Australian Securities Exchange
next year. The mooted offer size will leave the buyout firm with approximately 30% of the listed entity, which is expected to list in the first half of 2017 at a market capitalisation of over $1 billion.
Despite these exciting prospects, the precise ownership structure after the initial public offering has yet to be resolved. CHAMP’s move to sell down its 80% holding in Accolade Wines after six years comes as its new leadership team, headed by chief executive and chief investment officer John Haddock, closes in on a $1 billion raising for its latest fund.
GIC—Singapore’s sovereign wealth fund—numbers among the handful of institutions that have already committed funds to the new vehicle. However, it is understood that a successful exit from Accolade Wines was seen as pivotal to CHAMP’s fundraising efforts.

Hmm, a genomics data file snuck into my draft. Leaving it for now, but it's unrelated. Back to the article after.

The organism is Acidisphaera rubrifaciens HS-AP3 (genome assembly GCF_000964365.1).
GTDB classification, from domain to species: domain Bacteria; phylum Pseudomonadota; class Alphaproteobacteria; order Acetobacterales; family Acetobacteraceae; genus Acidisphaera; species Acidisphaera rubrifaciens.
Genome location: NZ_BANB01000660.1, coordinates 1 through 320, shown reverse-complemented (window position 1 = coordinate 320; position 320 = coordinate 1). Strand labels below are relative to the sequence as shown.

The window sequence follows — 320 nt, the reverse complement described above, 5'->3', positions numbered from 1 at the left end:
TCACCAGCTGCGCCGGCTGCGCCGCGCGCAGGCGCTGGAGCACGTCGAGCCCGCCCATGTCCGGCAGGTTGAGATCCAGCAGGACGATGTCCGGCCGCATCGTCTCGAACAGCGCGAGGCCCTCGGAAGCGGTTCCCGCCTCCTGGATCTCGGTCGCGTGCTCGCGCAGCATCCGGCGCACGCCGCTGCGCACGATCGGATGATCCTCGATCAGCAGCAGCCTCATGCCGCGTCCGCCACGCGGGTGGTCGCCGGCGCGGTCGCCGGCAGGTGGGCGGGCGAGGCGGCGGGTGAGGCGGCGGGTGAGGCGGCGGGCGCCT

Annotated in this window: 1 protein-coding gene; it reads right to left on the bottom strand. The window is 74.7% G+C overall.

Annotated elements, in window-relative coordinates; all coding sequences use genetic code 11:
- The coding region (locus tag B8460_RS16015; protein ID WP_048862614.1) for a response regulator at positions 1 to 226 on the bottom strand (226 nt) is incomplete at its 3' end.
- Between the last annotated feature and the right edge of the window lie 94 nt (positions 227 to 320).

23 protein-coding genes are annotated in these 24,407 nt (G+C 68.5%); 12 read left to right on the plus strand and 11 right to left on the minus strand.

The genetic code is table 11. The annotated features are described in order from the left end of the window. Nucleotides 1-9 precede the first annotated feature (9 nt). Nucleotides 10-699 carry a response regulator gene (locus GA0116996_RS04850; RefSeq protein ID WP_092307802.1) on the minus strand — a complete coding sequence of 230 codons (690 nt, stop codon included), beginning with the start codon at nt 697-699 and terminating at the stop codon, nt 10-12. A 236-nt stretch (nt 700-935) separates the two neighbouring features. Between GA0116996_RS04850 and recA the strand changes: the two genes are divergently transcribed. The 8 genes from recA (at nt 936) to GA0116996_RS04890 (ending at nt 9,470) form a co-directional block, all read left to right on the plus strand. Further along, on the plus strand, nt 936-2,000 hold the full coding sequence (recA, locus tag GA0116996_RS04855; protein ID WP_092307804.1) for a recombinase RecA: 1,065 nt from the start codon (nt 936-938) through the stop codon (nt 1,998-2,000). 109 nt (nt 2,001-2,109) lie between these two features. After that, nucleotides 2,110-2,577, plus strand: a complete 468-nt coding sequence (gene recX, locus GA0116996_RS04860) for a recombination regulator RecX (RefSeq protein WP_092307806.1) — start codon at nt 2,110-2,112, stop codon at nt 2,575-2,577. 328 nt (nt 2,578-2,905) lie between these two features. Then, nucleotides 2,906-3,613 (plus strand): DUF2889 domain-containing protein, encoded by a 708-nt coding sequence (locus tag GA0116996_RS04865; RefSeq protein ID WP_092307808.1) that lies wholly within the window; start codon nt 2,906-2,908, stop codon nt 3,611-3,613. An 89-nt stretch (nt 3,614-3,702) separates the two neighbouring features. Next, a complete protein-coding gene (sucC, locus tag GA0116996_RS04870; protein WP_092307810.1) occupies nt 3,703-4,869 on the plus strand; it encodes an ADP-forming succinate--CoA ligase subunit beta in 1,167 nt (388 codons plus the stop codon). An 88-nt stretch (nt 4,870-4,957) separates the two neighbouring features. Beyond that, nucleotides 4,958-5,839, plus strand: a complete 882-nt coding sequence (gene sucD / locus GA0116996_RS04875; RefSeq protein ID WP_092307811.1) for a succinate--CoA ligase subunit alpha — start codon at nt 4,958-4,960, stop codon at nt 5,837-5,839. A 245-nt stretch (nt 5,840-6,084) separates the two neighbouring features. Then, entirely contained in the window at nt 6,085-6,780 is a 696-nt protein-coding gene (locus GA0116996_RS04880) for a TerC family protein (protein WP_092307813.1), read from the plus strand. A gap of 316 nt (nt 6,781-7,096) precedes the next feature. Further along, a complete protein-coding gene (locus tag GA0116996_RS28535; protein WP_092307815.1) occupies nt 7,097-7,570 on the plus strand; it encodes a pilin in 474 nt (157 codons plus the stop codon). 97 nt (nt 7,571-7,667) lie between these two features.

CHAMP has enlisted a team of advisers to usher Accolade Wines on to the boards. The firm hired investment banks Citigroup and Morgan Stanley to jointly oversee the IPO, and hired Reunion Capital Partners to provide strategic counsel on the deal. A third JLM, which reliable sources believe will be Credit Suisse, will be appointed next year.
The Australian corporate law firm Gilbert + Tobin and Max Billingham’s Blackpeak Capital will also play key roles in the IPO.
Accolade Wines is the largest wine company by volume in Australia and the United Kingdom, with a portfolio of lucrative brands like Hardys, Houghton, and Kumala. It is also the fifth largest wine company in the world and sells its products in over 80 countries.
CHAMP Private Equity wants to raise $600 million from public market investors when it returns Accolade Wines to the